The Sessions campaign lately also has zeroed in on Tuberville’s involvement in an investment fraud case from back in his coaching days. Former Lehman Brothers broker John David Stroud, with whom Tuberville founded a hedge fund, was sentenced to 10 years for bilking investors out of millions. Tuberville, who says he was an innocent victim, was sued for millions and settled out of court in 2013. Make of it what you like, but know this: The investment firms in question were TS Capital Management and TS Capital Partners. The T stood for Tuberville, the S for Stroud.

T also stands for Trump, and Tuberville famously has the president’s endorsement, which is like gold in Alabama and which he flouts in his campaign ads. In fact, Tuberville’s campaign can be summarized thusly: God, guns and Trump. That’s not all together different from Sessions, who also touts his own experience while Coach Tuberville touts his leadership qualities. The self-promotion is winding down, and this last week of the primary campaign will likely get down and dirty – entertaining to watch from one state over.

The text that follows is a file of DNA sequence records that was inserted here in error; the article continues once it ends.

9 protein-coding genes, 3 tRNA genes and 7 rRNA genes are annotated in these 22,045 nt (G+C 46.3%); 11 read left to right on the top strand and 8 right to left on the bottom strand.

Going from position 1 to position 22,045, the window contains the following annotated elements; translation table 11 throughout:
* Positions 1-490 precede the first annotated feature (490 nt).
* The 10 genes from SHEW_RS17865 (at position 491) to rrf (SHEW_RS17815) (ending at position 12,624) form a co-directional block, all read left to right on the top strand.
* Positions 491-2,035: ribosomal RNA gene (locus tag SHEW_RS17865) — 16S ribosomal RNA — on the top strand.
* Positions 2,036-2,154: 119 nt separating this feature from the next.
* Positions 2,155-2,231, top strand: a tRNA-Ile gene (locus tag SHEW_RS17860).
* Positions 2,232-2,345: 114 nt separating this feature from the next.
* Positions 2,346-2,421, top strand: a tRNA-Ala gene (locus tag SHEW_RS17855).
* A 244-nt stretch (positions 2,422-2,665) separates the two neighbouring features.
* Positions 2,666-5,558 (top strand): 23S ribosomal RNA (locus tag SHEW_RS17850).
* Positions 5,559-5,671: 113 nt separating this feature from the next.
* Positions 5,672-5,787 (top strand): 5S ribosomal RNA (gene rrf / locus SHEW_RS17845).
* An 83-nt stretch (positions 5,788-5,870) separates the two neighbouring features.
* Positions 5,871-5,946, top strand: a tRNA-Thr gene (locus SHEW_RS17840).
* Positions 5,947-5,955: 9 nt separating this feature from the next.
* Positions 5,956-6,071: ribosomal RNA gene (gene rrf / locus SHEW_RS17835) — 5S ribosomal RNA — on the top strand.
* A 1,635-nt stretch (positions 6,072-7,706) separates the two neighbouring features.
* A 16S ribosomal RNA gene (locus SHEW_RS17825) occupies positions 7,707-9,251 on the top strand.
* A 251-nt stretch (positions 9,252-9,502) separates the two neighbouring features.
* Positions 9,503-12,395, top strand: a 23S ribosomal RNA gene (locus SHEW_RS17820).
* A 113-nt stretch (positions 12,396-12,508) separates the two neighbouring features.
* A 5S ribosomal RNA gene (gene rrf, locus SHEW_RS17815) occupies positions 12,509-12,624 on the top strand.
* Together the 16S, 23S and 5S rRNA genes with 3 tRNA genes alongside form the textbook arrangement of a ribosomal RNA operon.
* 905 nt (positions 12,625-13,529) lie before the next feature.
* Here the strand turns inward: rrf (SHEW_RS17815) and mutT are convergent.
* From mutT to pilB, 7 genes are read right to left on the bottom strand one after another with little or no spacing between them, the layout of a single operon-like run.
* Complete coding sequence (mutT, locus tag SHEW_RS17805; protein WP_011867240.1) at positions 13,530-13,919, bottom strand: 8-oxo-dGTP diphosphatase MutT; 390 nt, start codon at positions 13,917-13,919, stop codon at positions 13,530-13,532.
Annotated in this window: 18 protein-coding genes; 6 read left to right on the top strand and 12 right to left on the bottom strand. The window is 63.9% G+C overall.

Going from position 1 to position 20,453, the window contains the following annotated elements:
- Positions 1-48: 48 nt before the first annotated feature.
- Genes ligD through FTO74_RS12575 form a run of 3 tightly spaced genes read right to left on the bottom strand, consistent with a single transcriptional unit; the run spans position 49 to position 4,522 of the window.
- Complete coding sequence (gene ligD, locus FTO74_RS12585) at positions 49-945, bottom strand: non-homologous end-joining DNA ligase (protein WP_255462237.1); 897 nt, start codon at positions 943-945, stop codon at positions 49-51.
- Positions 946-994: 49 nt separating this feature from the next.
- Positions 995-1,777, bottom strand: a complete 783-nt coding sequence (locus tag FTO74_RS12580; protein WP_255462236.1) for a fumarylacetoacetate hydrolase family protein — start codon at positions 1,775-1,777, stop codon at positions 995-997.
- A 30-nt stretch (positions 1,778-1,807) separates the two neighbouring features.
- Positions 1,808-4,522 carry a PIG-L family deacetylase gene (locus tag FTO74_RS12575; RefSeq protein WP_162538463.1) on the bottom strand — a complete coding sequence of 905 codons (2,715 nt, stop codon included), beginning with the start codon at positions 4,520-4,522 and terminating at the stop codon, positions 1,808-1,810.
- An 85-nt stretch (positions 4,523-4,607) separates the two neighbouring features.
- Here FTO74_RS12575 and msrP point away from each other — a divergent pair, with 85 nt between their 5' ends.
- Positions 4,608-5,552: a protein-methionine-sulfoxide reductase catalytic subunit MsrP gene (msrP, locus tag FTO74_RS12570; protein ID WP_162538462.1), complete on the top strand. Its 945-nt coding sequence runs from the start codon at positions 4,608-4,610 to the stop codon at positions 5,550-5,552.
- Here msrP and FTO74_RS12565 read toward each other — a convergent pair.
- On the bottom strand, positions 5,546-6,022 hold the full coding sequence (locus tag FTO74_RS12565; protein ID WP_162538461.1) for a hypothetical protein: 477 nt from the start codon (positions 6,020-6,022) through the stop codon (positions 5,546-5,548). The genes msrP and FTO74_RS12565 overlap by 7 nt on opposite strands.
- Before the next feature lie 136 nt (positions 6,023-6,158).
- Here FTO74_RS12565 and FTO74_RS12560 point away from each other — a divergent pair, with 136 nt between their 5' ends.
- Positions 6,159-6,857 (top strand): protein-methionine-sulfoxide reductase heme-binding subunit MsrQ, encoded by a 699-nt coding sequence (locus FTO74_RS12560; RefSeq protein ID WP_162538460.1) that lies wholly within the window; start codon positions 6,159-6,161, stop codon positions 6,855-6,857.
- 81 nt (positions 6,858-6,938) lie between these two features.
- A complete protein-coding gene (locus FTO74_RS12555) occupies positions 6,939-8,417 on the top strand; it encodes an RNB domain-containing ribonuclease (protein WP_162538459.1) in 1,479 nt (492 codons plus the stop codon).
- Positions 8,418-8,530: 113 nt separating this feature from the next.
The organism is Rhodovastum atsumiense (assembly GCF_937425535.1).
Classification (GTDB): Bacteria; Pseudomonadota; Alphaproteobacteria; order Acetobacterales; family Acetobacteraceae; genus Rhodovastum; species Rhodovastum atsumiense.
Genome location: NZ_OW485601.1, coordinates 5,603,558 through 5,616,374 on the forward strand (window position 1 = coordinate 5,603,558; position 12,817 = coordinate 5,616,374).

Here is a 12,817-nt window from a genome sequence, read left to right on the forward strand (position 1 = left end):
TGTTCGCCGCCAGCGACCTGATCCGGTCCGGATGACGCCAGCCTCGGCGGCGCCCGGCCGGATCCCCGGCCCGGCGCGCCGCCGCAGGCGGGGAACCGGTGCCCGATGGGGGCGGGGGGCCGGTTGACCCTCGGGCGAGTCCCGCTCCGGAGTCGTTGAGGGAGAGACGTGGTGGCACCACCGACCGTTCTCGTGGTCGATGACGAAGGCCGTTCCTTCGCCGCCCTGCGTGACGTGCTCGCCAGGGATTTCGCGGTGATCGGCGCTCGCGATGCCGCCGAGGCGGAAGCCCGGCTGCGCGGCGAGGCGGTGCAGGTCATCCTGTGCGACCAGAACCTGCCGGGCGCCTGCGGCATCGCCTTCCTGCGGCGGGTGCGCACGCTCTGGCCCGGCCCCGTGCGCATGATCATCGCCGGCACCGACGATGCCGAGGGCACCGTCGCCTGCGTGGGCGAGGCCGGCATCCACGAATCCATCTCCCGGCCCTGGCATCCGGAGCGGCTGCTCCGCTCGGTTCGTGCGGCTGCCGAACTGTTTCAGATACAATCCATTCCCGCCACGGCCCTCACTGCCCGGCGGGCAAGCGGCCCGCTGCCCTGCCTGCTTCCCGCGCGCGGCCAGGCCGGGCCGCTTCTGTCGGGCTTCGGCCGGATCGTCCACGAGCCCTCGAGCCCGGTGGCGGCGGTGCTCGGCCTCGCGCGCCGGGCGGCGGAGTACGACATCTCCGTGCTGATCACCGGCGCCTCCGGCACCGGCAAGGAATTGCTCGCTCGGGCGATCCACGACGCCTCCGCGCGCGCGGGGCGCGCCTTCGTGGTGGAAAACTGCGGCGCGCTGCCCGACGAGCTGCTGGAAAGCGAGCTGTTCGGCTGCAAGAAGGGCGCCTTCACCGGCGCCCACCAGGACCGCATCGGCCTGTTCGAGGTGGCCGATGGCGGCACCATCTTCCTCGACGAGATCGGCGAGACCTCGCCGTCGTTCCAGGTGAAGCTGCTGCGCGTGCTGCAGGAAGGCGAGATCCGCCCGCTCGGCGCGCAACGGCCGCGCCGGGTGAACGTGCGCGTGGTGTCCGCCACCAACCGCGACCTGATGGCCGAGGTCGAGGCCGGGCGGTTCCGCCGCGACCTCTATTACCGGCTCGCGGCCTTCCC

One factor I wonder about: When push comes to shove, how will Alabama Crimson Tide fans vote? Would Ole Miss fans vote for Jackie Sherrill? Would Mississippi State fans vote for Hugh Freeze?

Keep in mind, when Tuberville was the coach at Auburn, he won 7 of 10 against Bama and once beat the Crimson Tide six straight years.

Again, like him or not or trust him or not, nobody ever said Tuberville couldn’t coach.

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Rick Cleveland, a native of Hattiesburg and resident of Jackson, has been Mississippi Today’s sports columnist since 2016. A graduate of the University of Southern Mississippi with a bachelor’s in journalism, Rick has worked for the Monroe (La.) News Star World, Jackson Daily News and Clarion Ledger. He was sports editor of Hattiesburg American, executive director of the Mississippi Sports Hall of Fame. His work as a syndicated columnist and celebrated sports writer has appeared in numerous magazines, periodicals and newspapers.
Rick has been recognized 13 times as Mississippi Sports Writer of the Year, and is recipient of multiple awards and honors for his reporting and writing.